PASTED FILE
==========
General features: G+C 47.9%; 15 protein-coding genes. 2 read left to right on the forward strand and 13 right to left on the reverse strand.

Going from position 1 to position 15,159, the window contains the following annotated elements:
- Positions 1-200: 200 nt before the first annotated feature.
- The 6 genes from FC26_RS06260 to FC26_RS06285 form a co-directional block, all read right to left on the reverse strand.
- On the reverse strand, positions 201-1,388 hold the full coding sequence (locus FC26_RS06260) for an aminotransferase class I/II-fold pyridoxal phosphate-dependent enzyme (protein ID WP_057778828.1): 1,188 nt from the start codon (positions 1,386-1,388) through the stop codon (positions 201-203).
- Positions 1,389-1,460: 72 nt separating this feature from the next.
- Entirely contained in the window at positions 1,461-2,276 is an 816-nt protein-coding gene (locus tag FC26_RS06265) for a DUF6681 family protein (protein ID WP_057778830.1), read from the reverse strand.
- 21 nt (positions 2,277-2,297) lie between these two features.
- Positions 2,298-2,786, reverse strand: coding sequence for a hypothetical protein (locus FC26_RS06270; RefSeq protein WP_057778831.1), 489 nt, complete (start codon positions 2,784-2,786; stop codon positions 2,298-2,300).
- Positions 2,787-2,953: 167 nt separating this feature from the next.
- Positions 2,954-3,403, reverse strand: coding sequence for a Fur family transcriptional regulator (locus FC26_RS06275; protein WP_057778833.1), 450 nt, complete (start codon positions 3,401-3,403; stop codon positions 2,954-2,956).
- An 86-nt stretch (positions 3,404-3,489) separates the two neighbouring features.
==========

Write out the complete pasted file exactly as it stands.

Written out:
General features: G+C 47.9%; 15 protein-coding genes. 2 read left to right on the forward strand and 13 right to left on the reverse strand.

Going from position 1 to position 15,159, the window contains the following annotated elements:
- Positions 1-200: 200 nt before the first annotated feature.
- The 6 genes from FC26_RS06260 to FC26_RS06285 form a co-directional block, all read right to left on the reverse strand.
- On the reverse strand, positions 201-1,388 hold the full coding sequence (locus FC26_RS06260) for an aminotransferase class I/II-fold pyridoxal phosphate-dependent enzyme (protein ID WP_057778828.1): 1,188 nt from the start codon (positions 1,386-1,388) through the stop codon (positions 201-203).
- Positions 1,389-1,460: 72 nt separating this feature from the next.
- Entirely contained in the window at positions 1,461-2,276 is an 816-nt protein-coding gene (locus tag FC26_RS06265) for a DUF6681 family protein (protein ID WP_057778830.1), read from the reverse strand.
- 21 nt (positions 2,277-2,297) lie between these two features.
- Positions 2,298-2,786, reverse strand: coding sequence for a hypothetical protein (locus FC26_RS06270; RefSeq protein WP_057778831.1), 489 nt, complete (start codon positions 2,784-2,786; stop codon positions 2,298-2,300).
- Positions 2,787-2,953: 167 nt separating this feature from the next.
- Positions 2,954-3,403, reverse strand: coding sequence for a Fur family transcriptional regulator (locus FC26_RS06275; protein WP_057778833.1), 450 nt, complete (start codon positions 3,401-3,403; stop codon positions 2,954-2,956).
- An 86-nt stretch (positions 3,404-3,489) separates the two neighbouring features.